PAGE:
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In Re Interest of Nyce


JANUARY 18, 1971.


APPEAL from the Circuit Court of Cook County; the Hon. JOHN P. McGURY, Judge, presiding.


This is an appeal from a dispositional order of the Circuit Court of Cook County, Juvenile Division, placing Helena Marie Nyce, a minor (about one month old), under the guardianship of the Director of the Illinois Department of Children and Family Services. Georgette Nyce, mother of Helena Marie, has prosecuted the appeal in which she alleges that the Circuit Court lacked jurisdiction to enter the order in that: (a) the requisite jurisdictional facts were not established by a preponderance of the evidence; (b) statutory procedures with respect to obtaining physical custody of the person of Helena Marie Nyce were not followed; (c) statutory requirements with respect to the time for the conduct of dispositional and adjudicatory hearings were not complied with. She also alleges that the allegations of the petition were not established by a preponderance of the evidence, that the court relied on inadmissible hearsay, and that the court erred in admitting improper opinion evidence.

On February 4, 1969, Georgette Nyce entered Chicago Foundling Home (hereafter referred to as Foundlings), there to reside during the final stages of her pregnancy. On May 12, 1969, she entered Illinois Research Hospital and on the following day, May 13, 1969, she gave birth to Helena Marie. She returned to Foundlings on May 16, 1969, in order to recuperate from delivery. Prior to leaving the hospital, Georgette made arrangements with Mrs. Pass, head nurse on the maternity floor, for Helena Marie to remain in the hospital until May 21, 1969, the day Georgette was due to be released from Foundlings, at which time she would return to take custody of the infant.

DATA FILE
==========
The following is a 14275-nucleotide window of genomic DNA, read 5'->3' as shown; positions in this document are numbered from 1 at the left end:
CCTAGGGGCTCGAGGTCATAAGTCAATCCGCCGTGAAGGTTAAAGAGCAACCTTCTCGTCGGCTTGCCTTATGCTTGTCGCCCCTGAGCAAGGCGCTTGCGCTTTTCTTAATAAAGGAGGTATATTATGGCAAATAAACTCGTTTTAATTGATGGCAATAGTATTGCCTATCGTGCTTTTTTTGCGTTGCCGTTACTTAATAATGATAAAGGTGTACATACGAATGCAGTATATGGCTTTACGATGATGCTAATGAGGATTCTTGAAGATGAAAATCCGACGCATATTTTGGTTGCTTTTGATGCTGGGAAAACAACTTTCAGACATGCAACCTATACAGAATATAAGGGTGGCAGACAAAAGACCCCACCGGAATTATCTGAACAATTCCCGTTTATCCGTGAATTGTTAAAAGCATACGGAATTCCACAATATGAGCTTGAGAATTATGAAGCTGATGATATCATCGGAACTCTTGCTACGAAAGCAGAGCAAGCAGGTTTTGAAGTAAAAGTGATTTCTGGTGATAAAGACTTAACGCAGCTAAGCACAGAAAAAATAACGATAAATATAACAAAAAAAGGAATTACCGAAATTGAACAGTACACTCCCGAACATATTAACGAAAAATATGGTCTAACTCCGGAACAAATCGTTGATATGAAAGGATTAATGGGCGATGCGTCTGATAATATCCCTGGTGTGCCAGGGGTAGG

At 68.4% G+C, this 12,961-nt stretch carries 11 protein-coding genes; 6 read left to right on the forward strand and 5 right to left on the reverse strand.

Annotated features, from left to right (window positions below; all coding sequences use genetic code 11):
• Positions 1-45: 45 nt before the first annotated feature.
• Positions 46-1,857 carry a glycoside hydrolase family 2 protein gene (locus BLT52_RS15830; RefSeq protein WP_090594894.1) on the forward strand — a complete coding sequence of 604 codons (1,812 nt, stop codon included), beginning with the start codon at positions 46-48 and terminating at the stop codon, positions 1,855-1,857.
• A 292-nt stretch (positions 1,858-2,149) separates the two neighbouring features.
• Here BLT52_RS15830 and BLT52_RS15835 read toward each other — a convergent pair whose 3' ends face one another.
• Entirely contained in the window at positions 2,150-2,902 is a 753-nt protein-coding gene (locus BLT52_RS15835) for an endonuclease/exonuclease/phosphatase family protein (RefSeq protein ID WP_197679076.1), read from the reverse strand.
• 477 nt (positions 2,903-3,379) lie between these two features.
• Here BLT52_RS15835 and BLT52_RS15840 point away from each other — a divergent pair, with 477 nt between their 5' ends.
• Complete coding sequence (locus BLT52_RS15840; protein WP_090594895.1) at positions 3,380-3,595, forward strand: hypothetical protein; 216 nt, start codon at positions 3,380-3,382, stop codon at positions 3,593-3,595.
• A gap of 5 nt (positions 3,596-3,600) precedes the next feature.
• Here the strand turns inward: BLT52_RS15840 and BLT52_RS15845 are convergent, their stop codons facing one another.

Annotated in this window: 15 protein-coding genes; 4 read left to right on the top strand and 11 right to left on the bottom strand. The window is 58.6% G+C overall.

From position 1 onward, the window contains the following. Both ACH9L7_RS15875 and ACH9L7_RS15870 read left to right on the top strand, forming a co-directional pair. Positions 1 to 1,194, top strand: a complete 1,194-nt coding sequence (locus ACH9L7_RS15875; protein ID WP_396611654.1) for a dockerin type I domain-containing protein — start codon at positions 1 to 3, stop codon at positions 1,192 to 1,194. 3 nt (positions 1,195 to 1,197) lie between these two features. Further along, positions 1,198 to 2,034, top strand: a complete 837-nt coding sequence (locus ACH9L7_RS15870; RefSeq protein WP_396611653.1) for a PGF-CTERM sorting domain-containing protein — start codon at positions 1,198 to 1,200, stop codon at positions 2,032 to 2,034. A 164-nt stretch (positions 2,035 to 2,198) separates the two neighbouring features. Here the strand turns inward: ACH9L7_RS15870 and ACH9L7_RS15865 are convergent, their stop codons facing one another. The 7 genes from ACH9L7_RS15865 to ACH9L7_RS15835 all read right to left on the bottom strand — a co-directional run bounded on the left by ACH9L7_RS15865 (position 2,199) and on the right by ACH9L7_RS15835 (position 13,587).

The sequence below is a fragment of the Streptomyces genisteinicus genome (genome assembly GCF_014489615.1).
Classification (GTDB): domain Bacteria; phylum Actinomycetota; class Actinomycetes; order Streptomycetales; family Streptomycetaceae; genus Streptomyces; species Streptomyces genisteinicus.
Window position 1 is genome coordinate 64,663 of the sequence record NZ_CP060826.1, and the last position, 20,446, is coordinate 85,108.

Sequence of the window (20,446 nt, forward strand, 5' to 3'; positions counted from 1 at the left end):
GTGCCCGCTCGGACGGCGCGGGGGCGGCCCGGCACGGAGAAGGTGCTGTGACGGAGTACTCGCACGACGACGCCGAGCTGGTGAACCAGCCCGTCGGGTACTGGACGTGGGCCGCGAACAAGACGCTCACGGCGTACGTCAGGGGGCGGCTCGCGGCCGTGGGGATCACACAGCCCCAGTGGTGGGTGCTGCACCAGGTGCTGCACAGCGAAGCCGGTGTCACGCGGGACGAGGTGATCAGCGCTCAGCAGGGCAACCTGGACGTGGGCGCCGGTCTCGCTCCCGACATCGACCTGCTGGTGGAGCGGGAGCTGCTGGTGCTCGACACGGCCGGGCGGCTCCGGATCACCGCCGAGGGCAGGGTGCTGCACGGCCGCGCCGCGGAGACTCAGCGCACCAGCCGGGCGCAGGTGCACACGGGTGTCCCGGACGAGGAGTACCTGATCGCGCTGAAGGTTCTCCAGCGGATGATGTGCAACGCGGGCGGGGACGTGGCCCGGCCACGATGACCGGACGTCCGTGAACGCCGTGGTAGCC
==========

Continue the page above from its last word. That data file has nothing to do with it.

The Illinois Department of Children and Family Services filed a neglect petition based on information and belief in the Circuit Court on May 20, 1969. The petition alleged that Helena Marie, residing at and in the custody of the Administrator of Chicago Foundling Home, was neglected "as to the care necessary for her well being." A hearing was scheduled for the same day and Georgette Nyce appeared with counsel. The hearing was postponed until the following day.

A detention hearing was had on May 21, 1969, at which the court received an unsworn statement from Mr. Hallum, an agent of the Department of Children and Family Services. Mr. Hallum stated that the Department was seeking temporary custody of Helena Marie in order to insure that she had proper care while an investigation was conducted to determine whether Georgette had a reasonable plan for her own life as well as that of her child. He explained that Georgette, the mother, was under the guardianship of the Department since she was adjudged a ward of the court as a neglected minor some eighteen months previous, and remained under the Department's guardianship. He further stated that since Georgette was under such guardianship the Department felt an obligation to see to it that Helena Marie had a "reasonable environmental situation" at the beginning of her life.